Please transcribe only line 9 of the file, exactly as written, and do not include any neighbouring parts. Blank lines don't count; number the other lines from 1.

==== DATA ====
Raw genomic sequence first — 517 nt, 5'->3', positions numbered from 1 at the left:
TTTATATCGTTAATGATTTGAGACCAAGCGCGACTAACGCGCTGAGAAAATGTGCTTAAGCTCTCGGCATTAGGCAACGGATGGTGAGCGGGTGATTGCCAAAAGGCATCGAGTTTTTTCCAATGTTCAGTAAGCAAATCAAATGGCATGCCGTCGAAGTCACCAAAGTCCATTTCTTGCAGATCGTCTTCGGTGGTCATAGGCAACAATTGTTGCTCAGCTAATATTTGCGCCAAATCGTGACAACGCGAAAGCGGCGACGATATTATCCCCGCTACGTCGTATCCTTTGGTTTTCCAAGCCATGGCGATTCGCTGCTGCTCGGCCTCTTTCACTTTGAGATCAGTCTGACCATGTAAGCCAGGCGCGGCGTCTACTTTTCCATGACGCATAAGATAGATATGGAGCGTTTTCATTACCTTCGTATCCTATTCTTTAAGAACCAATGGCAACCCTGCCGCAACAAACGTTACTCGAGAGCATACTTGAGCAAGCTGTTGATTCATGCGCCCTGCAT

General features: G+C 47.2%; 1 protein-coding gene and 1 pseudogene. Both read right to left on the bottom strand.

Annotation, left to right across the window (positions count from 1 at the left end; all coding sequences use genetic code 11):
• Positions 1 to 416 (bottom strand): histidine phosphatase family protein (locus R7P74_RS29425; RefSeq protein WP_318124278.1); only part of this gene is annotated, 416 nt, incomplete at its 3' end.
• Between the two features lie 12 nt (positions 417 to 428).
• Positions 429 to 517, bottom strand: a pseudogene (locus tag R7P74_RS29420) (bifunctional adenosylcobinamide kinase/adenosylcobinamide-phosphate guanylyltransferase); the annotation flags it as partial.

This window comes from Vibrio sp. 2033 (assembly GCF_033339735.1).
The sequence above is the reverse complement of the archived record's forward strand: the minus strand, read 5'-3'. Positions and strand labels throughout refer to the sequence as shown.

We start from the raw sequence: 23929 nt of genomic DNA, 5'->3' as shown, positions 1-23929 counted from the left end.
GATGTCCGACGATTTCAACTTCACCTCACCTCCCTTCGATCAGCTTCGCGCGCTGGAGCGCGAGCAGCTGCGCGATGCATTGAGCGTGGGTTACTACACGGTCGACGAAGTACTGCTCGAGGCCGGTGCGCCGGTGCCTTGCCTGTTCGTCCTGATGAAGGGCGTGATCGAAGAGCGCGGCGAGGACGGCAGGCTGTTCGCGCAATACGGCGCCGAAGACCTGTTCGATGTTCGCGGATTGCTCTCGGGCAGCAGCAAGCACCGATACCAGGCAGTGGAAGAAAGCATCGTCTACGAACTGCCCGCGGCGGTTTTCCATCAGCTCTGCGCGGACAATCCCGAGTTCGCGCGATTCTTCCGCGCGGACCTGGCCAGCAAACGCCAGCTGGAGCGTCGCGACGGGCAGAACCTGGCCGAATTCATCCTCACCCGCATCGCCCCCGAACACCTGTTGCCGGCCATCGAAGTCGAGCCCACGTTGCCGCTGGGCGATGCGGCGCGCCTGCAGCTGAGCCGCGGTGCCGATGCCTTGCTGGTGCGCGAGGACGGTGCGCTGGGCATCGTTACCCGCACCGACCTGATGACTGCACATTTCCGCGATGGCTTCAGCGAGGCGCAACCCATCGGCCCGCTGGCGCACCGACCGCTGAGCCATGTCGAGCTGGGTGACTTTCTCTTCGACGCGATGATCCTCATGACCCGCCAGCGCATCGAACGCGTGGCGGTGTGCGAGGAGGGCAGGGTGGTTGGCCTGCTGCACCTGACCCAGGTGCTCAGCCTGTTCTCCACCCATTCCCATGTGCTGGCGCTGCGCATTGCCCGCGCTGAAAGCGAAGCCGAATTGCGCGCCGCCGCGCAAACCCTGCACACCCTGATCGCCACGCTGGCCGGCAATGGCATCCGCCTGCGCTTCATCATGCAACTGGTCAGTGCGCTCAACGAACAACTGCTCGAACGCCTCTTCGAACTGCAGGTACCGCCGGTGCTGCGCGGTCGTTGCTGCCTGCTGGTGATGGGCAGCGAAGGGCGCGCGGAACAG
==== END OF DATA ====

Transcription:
The sequence above is the reverse complement of the archived record's forward strand: the minus strand, read 5'-3'. Positions and strand labels throughout refer to the sequence as shown.